More Iraq, and More Iraq
Jesse lost his non-paying job last week, so I bought him an abundance of beer. I drank enough beer that I don’t remember much of the actual beer drinking, but he did lend me a book I had long wished to read. It’s a biographical account of a Marine Corps grunt who made it through the Gulf War in one piece. I’ll share a couple of paragraphs from Anthony Swofford’s _Jarhead_, along with my own commentary. Here we find him marching through a valley filled with bombed-out Iraqi equipment, and dead, burnt, and surrendering Iraqi soldier:
This is war, I think. I’m walking through what my father and his father walked through — the epic results of American bombing, American might. The filth is on my boots. I am one of a few thousand people who will walk this valley today. I am history making. Whether I live or die, the United States will win this war. I know that the United States will win any war it fights, against any country. If colonialism weren’t out of style, I’m sure we’d take over the entire Middle East, not only safeguard the oil reserves, but take the oil reserves: We are here to announce that you no longer own your country, thank you for your cooperations, more details will follow.
More than illustrating a high point, a moment of victory, this excerpt also touches on a real problem of America’s ambivalence. Are we the colonial empire, or aren’t we? What responsibility do we have beyond having great military power? If we are to conquer, should we also rule?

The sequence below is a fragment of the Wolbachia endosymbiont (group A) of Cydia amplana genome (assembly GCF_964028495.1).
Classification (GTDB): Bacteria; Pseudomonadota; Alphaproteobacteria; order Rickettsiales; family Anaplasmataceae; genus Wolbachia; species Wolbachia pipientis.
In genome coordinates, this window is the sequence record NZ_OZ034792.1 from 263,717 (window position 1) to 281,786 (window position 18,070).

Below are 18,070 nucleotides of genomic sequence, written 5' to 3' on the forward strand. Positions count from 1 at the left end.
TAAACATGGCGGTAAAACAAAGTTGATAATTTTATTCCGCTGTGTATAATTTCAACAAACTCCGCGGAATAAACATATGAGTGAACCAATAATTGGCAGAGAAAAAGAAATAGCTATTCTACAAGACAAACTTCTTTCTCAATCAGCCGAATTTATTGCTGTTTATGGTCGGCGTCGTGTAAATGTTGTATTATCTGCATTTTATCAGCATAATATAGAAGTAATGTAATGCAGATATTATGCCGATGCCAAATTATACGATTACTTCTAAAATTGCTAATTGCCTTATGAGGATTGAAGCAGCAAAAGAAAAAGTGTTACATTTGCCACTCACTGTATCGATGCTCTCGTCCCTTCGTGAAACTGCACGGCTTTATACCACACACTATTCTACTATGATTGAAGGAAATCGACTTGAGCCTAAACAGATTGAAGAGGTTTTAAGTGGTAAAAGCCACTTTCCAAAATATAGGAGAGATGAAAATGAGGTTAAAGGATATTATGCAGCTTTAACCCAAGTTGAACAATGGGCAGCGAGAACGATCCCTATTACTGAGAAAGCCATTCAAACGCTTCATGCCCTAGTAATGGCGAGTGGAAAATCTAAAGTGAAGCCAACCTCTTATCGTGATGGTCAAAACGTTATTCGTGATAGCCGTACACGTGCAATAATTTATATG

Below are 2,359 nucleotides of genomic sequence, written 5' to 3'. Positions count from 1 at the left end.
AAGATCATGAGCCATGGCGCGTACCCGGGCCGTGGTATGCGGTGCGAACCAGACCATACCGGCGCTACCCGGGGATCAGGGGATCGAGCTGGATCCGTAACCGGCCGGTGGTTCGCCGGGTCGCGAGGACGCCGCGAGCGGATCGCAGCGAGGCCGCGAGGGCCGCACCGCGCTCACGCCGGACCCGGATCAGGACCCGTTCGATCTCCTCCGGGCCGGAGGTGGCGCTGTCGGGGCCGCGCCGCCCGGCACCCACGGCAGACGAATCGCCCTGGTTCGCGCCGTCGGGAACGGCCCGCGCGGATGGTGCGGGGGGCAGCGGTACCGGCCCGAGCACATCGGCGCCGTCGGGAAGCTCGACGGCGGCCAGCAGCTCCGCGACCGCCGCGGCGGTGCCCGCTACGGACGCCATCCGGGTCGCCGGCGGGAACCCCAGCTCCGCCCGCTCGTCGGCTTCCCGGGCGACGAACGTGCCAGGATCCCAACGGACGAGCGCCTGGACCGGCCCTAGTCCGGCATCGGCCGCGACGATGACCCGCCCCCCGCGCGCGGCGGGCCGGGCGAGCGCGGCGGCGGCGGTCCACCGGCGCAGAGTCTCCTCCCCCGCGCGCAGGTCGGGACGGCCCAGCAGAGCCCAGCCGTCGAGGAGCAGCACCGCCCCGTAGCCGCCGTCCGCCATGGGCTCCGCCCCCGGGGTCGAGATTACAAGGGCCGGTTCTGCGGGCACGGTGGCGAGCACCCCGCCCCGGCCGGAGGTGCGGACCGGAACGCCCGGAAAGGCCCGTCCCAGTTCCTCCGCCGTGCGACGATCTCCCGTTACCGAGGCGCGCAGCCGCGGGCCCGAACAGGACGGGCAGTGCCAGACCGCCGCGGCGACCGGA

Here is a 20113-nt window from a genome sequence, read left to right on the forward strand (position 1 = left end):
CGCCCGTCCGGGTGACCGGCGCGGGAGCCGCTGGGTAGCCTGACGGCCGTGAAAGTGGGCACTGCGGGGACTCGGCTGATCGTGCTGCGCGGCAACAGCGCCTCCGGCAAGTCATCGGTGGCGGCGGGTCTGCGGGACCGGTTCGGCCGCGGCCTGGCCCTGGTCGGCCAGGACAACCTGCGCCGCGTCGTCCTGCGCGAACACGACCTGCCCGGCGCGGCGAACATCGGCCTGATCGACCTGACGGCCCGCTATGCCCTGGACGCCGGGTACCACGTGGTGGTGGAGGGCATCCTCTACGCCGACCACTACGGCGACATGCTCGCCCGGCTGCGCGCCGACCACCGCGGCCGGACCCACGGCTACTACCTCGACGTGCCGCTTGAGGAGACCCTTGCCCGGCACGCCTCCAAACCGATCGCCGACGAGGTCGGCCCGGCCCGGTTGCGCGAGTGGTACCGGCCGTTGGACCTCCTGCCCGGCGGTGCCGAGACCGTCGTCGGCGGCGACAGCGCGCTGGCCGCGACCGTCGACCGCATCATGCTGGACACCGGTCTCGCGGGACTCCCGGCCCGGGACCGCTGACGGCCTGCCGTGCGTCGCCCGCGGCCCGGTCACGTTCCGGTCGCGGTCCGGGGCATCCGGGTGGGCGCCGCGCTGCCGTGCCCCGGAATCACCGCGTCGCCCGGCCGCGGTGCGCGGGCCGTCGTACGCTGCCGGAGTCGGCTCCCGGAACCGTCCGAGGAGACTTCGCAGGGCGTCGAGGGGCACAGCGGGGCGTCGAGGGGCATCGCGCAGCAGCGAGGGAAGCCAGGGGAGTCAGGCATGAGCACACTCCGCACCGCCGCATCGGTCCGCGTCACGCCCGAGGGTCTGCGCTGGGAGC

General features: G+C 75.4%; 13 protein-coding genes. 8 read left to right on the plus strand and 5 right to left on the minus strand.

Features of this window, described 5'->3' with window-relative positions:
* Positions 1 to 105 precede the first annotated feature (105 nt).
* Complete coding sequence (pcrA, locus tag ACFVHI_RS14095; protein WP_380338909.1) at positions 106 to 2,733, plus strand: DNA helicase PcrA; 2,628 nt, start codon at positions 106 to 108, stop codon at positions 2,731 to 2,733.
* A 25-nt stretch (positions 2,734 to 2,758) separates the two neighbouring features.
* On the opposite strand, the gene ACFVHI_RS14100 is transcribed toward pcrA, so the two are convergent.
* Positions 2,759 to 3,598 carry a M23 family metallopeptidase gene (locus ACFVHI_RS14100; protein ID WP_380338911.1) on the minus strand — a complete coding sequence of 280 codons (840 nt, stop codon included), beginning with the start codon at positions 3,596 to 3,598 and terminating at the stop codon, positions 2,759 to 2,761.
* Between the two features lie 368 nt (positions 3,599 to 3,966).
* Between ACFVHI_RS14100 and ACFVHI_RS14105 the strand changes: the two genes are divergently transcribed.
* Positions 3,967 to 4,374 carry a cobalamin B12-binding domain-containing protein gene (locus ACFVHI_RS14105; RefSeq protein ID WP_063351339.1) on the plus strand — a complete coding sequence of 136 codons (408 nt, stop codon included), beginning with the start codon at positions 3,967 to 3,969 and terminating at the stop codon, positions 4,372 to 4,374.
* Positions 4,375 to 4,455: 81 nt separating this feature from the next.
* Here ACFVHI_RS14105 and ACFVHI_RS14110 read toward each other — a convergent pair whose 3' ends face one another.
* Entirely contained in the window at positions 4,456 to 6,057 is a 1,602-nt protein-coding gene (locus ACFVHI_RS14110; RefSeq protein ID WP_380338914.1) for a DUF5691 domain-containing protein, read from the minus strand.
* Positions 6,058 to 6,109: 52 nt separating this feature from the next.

Which is why I favored the second invasion of Iraq … the first time around, we were afraid to rule, to expropriate, administer and engage in prolonged occupation — we were unable to own up to the imperial ambitions that put us there in the first place. If it were up to me, we wouldn’t bother going to war for the sake of domestic economic stability, but once we bomb the heck out of a country, we ought to finish the really hard work of trying to put the pieces back together, as best we can. Yes, occupation is far bloodier than the invasion itself, but without occupation, the invasion itself is pointless. We are the imperial authority in Iraq, the conquering, hopefully benevolent empire, and beyond the fact that we are a lesser evil than the rule that preceeded it, the people there owe us no love.
Swofford’s next paragraph sums it up:
Our rucks are heavy with equipment and ammunition but even heavier with the burdens of history, and each step we take, the burdens increase.
A long hard slog, indeed, long delayed, and all the worse for it.
I hope the frustrations and the blood that will continue to be spilt in Iraq will discourage the Americans at home from engaging in further military adventurism. Syria? Iran? France? Not worth it. They can regime change themselves, as we can regime change ourselves, since none of us are especially encumbered by economic sanctions and a regime that controls the UN food rations, as a consequence of our previous militaristic dalliances.
The hope that one dubious bloodbath will deter future bloodier, even more pointless massacres, is the ultimate hope that we took from Hiroshima and Nagasaki. My reassurance is that after the Cold War we are more concerned with Global Warming than Nuclear Winter.